Apple Ranks Low in Green Report

Its users may be green, but the company has work to do, Greenpeace says.


I'm typing this entry from an Apple iBook, which has never let me down until now. Nothing is wrong with the computer itself—it's Apple, rather, which ranked a disappointing 11th out of 18 tech companies on Greenpeace's most recent scoring of each company's environmental efforts. PC makers including Dell, Toshiba, and Samsung ranked higher, so maybe the " Get a Mac" guy should tone down the smug attitude a bit.

Greenpeace gave each of the companies a report card, scoring their recycling programs, removal of toxic chemicals from their products, carbon footprint, and product energy efficiency, among other factors. Apple earned high marks for planning to phase out PVC (polyvinyl chloride) and brominated flame retardants by the end of 2008, and also for exceeding Energy Star efficiency requirements. Despite this, it refuses to disclose its carbon footprint or amount of renewable energy used and has not announced any plans for using recycled plastic in products other than MacBook Air.

Of all the companies, Sony Ericsson and Sony fared best; they were commended by the organization for phasing out toxic chemicals and cutting greenhouse gas emissions. Nintendo earned a failing grade with an 0.8 score on a 10-point scale, partly because of a 6 percent rise in emissions from the increased demand for the Wii.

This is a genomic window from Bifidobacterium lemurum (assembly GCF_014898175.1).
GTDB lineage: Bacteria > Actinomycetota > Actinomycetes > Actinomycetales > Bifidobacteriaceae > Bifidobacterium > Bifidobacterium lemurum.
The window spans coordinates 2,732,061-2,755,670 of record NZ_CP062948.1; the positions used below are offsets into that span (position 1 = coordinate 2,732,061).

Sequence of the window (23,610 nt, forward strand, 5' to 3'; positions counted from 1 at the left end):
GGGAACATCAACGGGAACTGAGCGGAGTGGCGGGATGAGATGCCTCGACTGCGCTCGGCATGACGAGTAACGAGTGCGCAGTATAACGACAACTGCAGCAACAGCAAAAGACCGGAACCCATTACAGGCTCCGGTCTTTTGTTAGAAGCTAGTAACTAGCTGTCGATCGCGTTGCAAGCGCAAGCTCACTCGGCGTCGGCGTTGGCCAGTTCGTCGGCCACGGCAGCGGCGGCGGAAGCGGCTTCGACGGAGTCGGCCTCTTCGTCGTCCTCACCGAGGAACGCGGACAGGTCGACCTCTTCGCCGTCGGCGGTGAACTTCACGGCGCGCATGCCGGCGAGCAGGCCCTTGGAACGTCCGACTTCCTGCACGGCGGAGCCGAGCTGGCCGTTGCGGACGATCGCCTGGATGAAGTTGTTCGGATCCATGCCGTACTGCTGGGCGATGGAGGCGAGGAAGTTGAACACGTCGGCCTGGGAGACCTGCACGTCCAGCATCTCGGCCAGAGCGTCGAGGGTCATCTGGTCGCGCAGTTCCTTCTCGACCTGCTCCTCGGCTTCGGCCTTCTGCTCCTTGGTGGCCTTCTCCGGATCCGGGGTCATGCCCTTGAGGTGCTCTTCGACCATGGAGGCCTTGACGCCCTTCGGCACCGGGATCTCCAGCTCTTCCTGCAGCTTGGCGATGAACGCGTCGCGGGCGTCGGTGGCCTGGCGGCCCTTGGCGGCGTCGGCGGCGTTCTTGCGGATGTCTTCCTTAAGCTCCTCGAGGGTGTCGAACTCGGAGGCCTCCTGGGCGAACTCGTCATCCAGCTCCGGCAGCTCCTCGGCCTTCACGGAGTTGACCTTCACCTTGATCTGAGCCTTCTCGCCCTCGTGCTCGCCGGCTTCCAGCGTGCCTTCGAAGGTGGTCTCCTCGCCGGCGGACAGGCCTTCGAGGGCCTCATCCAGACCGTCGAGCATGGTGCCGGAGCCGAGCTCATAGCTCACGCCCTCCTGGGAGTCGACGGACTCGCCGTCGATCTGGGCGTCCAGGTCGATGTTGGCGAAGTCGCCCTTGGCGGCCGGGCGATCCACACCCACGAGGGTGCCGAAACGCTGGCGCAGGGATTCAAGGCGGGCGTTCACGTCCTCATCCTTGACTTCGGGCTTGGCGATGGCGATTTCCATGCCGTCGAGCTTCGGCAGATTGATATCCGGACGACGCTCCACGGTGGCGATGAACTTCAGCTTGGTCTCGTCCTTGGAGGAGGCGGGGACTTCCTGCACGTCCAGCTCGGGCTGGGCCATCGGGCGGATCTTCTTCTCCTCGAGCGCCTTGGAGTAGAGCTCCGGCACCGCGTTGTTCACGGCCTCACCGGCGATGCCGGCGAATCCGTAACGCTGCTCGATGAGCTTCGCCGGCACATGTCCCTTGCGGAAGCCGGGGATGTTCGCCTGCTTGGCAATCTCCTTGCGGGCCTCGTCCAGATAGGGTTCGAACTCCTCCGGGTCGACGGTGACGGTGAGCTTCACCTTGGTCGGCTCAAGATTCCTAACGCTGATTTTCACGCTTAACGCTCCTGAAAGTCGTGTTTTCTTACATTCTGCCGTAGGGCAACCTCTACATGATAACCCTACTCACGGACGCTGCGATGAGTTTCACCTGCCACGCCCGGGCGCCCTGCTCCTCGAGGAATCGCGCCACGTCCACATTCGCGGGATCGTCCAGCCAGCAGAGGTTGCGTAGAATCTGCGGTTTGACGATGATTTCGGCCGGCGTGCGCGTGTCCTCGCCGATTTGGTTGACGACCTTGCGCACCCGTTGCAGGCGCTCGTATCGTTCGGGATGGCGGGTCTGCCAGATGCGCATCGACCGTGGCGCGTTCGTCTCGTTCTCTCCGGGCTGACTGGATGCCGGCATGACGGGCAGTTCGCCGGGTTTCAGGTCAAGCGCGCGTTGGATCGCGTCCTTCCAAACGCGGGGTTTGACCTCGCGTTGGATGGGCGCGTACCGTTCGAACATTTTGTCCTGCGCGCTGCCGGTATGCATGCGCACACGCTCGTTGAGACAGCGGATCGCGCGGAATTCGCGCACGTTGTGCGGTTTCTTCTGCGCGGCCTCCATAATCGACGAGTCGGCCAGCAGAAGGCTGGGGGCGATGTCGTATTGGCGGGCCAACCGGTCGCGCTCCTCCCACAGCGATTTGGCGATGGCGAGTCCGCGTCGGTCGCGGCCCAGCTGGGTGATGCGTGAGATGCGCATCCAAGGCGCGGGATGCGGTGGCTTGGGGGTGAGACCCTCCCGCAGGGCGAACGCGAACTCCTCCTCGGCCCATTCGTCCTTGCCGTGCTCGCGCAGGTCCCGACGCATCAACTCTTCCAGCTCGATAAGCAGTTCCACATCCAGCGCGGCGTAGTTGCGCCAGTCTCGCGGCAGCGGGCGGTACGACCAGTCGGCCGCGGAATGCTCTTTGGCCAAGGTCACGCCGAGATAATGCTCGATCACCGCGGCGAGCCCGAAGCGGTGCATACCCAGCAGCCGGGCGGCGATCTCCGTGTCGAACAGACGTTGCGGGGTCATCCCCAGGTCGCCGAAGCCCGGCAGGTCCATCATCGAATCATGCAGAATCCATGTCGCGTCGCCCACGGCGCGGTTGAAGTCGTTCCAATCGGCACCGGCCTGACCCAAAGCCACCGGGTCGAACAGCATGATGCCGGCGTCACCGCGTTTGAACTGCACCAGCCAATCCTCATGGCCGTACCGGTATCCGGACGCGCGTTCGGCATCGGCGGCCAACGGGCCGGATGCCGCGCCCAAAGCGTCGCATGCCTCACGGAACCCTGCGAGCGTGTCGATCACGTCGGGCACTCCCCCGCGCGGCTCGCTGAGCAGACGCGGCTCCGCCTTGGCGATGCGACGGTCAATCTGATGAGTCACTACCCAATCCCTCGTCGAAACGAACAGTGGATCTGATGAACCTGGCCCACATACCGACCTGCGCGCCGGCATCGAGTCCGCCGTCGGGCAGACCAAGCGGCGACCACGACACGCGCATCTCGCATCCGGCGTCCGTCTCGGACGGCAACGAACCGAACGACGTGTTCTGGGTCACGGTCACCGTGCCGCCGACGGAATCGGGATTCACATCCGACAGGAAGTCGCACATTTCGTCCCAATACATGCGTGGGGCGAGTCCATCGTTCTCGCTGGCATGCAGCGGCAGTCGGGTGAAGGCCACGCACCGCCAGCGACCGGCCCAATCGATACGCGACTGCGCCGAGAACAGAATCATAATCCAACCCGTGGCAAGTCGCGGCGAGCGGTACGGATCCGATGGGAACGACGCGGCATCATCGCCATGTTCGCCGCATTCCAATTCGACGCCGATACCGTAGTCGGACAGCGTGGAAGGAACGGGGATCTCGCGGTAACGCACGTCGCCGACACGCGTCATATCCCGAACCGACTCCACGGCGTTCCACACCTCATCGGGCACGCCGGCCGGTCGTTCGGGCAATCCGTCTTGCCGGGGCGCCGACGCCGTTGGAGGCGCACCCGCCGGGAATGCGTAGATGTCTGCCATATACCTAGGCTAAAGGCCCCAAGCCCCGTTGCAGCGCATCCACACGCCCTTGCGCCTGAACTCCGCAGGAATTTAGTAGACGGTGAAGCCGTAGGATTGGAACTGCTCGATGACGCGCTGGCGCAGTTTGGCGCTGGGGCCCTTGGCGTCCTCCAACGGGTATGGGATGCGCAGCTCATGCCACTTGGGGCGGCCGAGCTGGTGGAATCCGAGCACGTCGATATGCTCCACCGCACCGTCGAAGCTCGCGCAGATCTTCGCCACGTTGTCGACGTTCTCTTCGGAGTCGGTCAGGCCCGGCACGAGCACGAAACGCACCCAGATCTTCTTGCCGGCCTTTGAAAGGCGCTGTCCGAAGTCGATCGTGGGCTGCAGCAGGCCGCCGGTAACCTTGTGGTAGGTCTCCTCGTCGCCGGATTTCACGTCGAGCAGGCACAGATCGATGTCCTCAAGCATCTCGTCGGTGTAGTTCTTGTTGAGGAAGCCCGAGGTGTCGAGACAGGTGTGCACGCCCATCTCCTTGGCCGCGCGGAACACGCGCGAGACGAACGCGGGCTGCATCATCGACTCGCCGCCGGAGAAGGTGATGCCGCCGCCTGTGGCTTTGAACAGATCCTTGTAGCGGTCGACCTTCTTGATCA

Greenpeace, which began to rank tech companies in 2006, reassesses the scores every three months to commend companies making improvements and shame others into better habits. The environmental group says the report card aims to make companies:

• Clean up their products by eliminating hazardous substances.

• Take back and recycle their products responsibly once they become obsolete.

• Improve their corporate policies and practices with respect to Climate and Energy.

These findings may surprise some Apple users—according to this survey, they're more likely to be green than any other brand's users, but many are also slavishly devoted to Apple. Will these findings make them consider a PC for their next purchase?